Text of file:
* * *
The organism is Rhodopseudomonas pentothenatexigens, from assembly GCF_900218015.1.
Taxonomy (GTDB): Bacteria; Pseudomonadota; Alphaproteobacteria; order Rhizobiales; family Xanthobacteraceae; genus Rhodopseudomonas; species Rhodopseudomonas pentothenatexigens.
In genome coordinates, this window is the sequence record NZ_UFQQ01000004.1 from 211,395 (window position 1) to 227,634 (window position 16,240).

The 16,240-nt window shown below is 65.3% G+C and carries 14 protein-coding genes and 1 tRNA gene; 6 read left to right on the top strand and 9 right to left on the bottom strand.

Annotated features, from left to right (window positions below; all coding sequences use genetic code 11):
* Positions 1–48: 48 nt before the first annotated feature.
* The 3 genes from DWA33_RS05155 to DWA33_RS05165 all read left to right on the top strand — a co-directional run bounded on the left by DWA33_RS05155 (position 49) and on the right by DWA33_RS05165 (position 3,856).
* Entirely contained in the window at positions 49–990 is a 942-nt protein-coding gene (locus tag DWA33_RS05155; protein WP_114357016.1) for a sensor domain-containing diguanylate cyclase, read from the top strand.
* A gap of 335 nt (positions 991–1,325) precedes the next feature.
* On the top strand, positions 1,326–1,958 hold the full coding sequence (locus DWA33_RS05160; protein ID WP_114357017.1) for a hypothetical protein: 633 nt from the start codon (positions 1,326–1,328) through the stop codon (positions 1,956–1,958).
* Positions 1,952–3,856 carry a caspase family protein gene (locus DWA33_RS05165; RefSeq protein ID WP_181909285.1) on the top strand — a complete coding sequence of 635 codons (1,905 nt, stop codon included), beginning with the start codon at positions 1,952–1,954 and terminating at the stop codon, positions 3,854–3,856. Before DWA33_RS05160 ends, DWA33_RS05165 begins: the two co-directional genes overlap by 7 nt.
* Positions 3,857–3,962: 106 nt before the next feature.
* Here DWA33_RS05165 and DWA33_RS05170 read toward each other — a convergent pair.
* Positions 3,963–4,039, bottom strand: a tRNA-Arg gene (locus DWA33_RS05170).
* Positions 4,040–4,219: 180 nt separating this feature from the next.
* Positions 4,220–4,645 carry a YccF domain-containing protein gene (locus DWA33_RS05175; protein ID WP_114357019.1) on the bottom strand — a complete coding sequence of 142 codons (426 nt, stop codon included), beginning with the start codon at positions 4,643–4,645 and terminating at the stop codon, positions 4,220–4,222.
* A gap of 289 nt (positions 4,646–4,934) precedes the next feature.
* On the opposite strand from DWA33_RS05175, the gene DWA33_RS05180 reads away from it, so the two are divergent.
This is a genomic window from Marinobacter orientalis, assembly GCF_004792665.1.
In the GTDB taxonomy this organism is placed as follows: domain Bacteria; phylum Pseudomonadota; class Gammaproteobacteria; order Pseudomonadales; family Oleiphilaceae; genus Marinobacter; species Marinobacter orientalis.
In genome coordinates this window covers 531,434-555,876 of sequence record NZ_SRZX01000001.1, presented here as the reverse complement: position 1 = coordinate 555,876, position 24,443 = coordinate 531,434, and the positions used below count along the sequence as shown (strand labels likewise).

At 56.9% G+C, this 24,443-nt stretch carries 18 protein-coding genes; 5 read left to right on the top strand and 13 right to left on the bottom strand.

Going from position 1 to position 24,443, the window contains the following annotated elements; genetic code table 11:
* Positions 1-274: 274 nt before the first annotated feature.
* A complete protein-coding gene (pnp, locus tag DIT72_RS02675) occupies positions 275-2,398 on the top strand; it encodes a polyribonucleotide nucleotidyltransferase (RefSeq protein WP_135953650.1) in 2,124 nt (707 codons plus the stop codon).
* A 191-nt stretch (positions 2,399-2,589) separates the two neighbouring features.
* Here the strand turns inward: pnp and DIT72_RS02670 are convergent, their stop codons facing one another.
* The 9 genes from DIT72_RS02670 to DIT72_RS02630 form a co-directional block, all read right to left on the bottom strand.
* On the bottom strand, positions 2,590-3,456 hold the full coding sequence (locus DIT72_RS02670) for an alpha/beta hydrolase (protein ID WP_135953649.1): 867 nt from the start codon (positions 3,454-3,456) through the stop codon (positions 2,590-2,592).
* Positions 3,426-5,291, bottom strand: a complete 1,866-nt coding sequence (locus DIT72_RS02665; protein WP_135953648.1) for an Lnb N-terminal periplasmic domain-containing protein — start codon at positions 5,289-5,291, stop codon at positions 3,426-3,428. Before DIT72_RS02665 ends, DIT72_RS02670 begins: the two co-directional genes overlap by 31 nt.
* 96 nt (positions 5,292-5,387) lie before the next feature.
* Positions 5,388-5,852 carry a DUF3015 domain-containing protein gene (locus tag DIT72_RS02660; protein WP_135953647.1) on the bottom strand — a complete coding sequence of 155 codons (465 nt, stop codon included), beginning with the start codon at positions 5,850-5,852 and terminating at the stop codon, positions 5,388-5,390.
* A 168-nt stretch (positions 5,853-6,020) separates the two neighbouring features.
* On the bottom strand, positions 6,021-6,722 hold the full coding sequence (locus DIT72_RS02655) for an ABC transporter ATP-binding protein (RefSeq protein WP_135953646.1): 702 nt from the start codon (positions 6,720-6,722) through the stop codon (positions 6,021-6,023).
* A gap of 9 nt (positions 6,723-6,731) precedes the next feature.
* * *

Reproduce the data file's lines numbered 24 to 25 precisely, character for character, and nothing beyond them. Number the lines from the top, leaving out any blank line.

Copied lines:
* Positions 1-274: 274 nt before the first annotated feature.
* A complete protein-coding gene (pnp, locus tag DIT72_RS02675) occupies positions 275-2,398 on the top strand; it encodes a polyribonucleotide nucleotidyltransferase (RefSeq protein WP_135953650.1) in 2,124 nt (707 codons plus the stop codon).